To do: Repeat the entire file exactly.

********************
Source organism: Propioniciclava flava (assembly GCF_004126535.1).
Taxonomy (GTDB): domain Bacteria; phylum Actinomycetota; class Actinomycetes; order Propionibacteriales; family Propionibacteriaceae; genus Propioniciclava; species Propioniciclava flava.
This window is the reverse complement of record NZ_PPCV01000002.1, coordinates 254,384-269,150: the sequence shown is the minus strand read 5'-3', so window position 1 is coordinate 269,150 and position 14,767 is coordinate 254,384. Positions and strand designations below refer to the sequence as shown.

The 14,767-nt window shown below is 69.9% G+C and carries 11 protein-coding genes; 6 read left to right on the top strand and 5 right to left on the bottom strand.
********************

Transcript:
Source organism: Propioniciclava flava (assembly GCF_004126535.1).
Taxonomy (GTDB): domain Bacteria; phylum Actinomycetota; class Actinomycetes; order Propionibacteriales; family Propionibacteriaceae; genus Propioniciclava; species Propioniciclava flava.
This window is the reverse complement of record NZ_PPCV01000002.1, coordinates 254,384-269,150: the sequence shown is the minus strand read 5'-3', so window position 1 is coordinate 269,150 and position 14,767 is coordinate 254,384. Positions and strand designations below refer to the sequence as shown.

The 14,767-nt window shown below is 69.9% G+C and carries 11 protein-coding genes; 6 read left to right on the top strand and 5 right to left on the bottom strand.